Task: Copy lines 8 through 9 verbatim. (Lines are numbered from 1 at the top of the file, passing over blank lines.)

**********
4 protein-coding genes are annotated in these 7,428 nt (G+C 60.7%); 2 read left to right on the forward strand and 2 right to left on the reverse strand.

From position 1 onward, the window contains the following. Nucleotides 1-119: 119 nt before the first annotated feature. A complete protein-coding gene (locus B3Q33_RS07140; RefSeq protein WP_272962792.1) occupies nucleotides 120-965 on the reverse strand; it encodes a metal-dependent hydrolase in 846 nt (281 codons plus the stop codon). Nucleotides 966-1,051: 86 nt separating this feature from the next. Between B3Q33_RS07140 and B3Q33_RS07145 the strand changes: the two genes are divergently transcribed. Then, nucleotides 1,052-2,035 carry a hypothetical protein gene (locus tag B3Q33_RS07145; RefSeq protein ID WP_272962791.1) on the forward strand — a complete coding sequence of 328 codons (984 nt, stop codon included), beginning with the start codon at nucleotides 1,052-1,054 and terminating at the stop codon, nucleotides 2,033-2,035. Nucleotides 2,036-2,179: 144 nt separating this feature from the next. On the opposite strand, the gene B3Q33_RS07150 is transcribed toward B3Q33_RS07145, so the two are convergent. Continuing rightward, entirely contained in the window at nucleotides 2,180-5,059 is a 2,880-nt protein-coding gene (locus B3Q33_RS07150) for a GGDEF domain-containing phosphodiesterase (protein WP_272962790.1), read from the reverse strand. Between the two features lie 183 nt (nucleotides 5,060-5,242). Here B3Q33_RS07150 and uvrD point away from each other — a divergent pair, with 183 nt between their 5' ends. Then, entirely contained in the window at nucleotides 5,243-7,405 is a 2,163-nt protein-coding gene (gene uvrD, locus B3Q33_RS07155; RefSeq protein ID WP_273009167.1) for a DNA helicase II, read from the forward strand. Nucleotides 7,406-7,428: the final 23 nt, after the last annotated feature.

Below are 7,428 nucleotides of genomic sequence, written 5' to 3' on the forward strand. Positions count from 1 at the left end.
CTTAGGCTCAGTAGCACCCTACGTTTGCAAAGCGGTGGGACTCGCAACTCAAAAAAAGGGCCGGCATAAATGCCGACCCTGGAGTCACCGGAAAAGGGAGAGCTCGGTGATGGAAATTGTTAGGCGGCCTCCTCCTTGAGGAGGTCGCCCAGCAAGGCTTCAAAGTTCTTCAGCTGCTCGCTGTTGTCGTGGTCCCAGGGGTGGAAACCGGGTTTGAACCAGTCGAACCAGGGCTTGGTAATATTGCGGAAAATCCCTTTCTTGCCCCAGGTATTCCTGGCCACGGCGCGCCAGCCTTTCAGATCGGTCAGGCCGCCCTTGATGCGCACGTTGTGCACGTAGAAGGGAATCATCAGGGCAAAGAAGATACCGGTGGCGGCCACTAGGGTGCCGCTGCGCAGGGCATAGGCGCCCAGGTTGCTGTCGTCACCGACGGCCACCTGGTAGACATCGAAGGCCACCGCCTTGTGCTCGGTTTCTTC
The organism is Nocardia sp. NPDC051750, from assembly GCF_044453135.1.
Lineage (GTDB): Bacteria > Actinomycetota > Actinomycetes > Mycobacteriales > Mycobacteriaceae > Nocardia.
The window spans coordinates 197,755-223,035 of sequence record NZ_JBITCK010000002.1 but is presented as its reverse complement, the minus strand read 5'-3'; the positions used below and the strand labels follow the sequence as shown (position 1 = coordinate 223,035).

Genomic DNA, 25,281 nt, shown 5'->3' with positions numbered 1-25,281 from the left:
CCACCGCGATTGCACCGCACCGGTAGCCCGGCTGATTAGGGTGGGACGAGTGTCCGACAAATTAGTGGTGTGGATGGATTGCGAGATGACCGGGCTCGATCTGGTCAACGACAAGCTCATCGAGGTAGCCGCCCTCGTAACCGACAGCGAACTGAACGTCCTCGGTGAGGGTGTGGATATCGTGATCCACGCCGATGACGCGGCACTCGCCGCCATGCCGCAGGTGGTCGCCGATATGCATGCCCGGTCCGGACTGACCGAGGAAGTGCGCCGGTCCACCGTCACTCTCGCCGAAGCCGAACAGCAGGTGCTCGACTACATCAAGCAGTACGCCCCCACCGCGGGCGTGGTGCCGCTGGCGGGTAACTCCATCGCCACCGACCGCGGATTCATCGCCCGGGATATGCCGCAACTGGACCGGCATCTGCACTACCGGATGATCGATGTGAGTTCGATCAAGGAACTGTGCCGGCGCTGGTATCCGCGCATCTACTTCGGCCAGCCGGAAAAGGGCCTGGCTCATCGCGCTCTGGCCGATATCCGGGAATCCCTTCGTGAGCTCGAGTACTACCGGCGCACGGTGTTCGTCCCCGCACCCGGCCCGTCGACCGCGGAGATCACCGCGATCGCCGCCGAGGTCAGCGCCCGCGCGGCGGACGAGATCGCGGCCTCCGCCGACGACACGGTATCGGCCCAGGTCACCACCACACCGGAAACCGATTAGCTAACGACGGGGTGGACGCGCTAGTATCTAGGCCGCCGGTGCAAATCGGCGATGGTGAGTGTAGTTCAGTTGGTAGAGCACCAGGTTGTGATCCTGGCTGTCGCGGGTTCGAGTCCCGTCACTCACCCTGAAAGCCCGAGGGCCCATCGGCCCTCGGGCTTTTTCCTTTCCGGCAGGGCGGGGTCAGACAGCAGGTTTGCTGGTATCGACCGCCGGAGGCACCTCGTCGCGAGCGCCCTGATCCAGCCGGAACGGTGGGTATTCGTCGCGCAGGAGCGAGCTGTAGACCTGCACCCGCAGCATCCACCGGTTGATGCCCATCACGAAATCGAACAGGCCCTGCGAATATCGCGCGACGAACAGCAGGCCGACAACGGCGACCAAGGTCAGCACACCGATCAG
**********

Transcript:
Genomic DNA, 25,281 nt, shown 5'->3' with positions numbered 1-25,281 from the left:
CCACCGCGATTGCACCGCACCGGTAGCCCGGCTGATTAGGGTGGGACGAGTGTCCGACAAATTAGTGGTGTGGATGGATTGCGAGATGACCGGGCTCGATCTGGTCAACGACAAGCTCATCGAGGTAGCCGCCCTCGTAACCGACAGCGAACTGAACGTCCTCGGTGAGGGTGTGGATATCGTGATCCACGCCGATGACGCGGCACTCGCCGCCATGCCGCAGGTGGTCGCCGATATGCATGCCCGGTCCGGACTGACCGAGGAAGTGCGCCGGTCCACCGTCACTCTCGCCGAAGCCGAACAGCAGGTGCTCGACTACATCAAGCAGTACGCCCCCACCGCGGGCGTGGTGCCGCTGGCGGGTAACTCCATCGCCACCGACCGCGGATTCATCGCCCGGGATATGCCGCAACTGGACCGGCATCTGCACTACCGGATGATCGATGTGAGTTCGATCAAGGAACTGTGCCGGCGCTGGTATCCGCGCATCTACTTCGGCCAGCCGGAAAAGGGCCTGGCTCATCGCGCTCTGGCCGATATCCGGGAATCCCTTCGTGAGCTCGAGTACTACCGGCGCACGGTGTTCGTCCCCGCACCCGGCCCGTCGACCGCGGAGATCACCGCGATCGCCGCCGAGGTCAGCGCCCGCGCGGCGGACGAGATCGCGGCCTCCGCCGACGACACGGTATCGGCCCAGGTCACCACCACACCGGAAACCGATTAGCTAACGACGGGGTGGACGCGCTAGTATCTAGGCCGCCGGTGCAAATCGGCGATGGTGAGTGTAGTTCAGTTGGTAGAGCACCAGGTTGTGATCCTGGCTGTCGCGGGTTCGAGTCCCGTCACTCACCCTGAAAGCCCGAGGGCCCATCGGCCCTCGGGCTTTTTCCTTTCCGGCAGGGCGGGGTCAGACAGCAGGTTTGCTGGTATCGACCGCCGGAGGCACCTCGTCGCGAGCGCCCTGATCCAGCCGGAACGGTGGGTATTCGTCGCGCAGGAGCGAGCTGTAGACCTGCACCCGCAGCATCCACCGGTTGATGCCCATCACGAAATCGAACAGGCCCTGCGAATATCGCGCGACGAACAGCAGGCCGACAACGGCGACCAAGGTCAGCACACCGATCAG